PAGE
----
We should not forget either that many women in Switzerland, the US, and other countries, opposed that women vote. Among other reasons, those women felt their role as mothers and wives was special already. They believed that voting involved women in political life, and that this would corrupt women as it had corrupted men.

Perhaps that also slowed down the right to vote for women, in Switzerland an other places.

Anyhow, Swiss women got the right to vote in 1971,  French women in 1944 and American women 1920. If you look at the long history of most countries, a few decades is not so much.

It is interesting to note that in the same year that Swiss women got the right to vote, a Swiss woman, Lise Girardin, served in the Swiss federal government as one of the 46 members of the Council of States, which is the Swiss upper chamber.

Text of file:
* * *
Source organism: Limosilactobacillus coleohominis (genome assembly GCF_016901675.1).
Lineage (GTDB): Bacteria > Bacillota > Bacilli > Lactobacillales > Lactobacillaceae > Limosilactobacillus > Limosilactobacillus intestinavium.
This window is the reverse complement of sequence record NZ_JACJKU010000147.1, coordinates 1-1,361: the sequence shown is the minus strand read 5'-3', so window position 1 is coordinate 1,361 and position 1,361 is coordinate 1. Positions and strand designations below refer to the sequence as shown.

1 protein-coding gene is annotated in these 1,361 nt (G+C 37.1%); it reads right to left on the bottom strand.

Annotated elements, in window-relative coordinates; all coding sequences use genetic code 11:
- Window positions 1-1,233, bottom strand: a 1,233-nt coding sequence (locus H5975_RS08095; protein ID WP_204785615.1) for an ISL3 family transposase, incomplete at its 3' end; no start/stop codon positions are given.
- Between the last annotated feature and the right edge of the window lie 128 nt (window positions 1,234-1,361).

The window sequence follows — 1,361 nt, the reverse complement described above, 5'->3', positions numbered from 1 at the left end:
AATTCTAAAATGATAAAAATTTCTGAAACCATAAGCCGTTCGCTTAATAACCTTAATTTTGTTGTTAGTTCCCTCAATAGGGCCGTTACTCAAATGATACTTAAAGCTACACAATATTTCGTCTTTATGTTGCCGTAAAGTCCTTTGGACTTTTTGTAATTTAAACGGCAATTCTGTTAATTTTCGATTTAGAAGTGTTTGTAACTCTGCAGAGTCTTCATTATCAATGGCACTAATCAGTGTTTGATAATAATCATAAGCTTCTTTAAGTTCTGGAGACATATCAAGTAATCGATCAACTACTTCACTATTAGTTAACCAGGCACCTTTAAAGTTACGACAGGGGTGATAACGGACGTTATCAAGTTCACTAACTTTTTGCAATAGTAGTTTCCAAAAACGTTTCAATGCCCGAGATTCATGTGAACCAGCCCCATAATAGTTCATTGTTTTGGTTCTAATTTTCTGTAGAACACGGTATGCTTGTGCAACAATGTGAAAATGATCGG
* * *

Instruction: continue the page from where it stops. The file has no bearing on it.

But note this; once Swiss women got the right to vote, the same direct democracy that slowed down their right to vote, gave Swiss women far more power than the women, and the men, in any of those countries, or any other country in the World. This is so because in Swiss direct democracy women, and men, have the right to vote and also the right to decide.

Not only that, by agreement among the major Swiss parties, there will always be at least three women among the seven Councillors who make up the national government of Switzerland. All the Councillors serve as President of Switzerland on a rotating bases. As a result, Switzerland will have far more female presidents than any other country in the World.

Even if other democratic countries, like the US, the UK, France, Germany, Japan, India, etc., can have a woman in the top job, once she is gone there may not be a woman in the top spot for years; in Switzerland there will be at least three women at the top level and many women presidents.